Veterinarians should consider all mammals susceptible to monkeypox and be aware of how the disease transmits from animal to animal.
In Africa, serologic evidence of monkeypox infection has been observed in a wide variety of mammals, including non-human primates, rodents, and squirrels. Monkeypox virus has been isolated only twice from animals in the wild. Once from a rope squirrel found in the Democratic Republic of the Congo in 1985 and once from a mangabey found in Cote d’Ivoire in 2012.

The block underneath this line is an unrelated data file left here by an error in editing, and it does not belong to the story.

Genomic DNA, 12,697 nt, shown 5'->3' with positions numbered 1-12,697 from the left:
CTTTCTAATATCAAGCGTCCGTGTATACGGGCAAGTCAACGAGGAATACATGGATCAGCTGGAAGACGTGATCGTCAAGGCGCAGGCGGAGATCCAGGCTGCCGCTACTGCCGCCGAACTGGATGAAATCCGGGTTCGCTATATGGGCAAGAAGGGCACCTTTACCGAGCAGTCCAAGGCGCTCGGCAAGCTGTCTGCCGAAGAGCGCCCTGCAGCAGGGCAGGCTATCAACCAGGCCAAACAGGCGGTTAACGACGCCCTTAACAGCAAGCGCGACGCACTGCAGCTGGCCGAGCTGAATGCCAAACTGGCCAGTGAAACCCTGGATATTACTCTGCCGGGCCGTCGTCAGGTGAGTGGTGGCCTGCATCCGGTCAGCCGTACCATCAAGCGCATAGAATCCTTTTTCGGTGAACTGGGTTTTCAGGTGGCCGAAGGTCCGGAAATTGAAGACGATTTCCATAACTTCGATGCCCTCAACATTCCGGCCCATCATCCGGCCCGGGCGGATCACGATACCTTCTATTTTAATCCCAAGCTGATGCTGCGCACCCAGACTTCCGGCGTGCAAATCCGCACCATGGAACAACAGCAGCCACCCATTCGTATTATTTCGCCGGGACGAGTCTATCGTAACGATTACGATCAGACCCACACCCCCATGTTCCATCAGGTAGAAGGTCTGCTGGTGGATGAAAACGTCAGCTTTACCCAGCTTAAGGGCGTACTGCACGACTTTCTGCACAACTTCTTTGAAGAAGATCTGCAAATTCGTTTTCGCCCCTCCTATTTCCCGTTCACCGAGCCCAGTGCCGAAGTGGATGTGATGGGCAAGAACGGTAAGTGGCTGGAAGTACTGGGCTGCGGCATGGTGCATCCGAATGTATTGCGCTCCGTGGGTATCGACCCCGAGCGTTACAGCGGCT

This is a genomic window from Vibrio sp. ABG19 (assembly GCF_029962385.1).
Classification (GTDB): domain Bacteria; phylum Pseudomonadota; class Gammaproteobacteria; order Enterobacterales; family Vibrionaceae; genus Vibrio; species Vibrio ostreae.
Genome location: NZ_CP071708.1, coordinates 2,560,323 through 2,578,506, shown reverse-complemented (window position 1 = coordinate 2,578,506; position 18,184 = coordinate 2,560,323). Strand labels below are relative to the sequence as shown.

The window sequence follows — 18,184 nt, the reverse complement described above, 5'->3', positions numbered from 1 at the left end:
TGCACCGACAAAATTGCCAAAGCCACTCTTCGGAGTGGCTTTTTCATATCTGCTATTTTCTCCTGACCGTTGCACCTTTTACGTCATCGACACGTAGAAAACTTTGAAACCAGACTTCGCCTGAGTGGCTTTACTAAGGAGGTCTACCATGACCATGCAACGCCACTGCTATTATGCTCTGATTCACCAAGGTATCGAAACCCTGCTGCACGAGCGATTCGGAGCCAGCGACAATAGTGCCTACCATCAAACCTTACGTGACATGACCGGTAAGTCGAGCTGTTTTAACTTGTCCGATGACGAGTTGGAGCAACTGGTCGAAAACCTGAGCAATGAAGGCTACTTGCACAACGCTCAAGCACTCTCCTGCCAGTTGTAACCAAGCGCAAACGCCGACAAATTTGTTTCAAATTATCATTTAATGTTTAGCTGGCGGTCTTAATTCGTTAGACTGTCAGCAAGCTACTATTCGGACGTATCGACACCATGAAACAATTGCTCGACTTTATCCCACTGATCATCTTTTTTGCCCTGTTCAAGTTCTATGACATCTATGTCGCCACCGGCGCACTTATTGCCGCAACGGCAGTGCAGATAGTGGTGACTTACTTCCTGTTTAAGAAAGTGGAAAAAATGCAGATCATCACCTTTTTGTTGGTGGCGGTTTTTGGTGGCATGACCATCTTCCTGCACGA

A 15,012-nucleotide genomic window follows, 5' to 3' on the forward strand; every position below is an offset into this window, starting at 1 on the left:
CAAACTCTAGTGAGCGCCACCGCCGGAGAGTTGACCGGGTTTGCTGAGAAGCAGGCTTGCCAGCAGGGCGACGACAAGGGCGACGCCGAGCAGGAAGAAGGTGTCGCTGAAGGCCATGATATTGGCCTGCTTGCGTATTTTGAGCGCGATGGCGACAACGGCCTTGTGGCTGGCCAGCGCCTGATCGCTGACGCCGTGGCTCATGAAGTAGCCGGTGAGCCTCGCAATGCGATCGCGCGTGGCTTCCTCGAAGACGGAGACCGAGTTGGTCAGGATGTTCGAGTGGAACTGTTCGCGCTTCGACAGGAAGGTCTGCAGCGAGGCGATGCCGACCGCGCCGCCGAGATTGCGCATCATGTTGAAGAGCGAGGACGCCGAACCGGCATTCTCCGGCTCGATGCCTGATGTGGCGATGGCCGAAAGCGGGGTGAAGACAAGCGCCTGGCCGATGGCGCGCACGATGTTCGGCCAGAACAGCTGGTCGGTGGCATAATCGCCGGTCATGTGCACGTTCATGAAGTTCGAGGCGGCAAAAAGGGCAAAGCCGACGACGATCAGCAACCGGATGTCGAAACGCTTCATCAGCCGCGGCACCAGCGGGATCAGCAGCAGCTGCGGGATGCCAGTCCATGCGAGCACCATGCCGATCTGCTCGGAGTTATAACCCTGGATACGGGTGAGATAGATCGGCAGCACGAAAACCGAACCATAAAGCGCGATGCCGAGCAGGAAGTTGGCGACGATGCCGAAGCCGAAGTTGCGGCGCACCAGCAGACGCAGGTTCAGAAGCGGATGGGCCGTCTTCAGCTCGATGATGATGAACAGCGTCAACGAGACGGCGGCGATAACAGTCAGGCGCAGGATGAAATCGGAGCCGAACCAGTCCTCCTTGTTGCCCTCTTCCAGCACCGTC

The role of that or any other particular species as a reservoir has not been established. Several species of primates and rodents are known to be susceptible to infection with monkeypox virus. Because the types of animals that may become ill with monkeypox are currently unknown, all mammals should be considered susceptible as a precaution.
The route of transmission from animal-to-animal may occur through respiratory droplets, inhalation of aerosolized virus or organic matter containing virus particles (e.g., via the disturbance of virus in contaminated bedding), skin abrasions, the eye, or through the ingestion of infected animal tissue.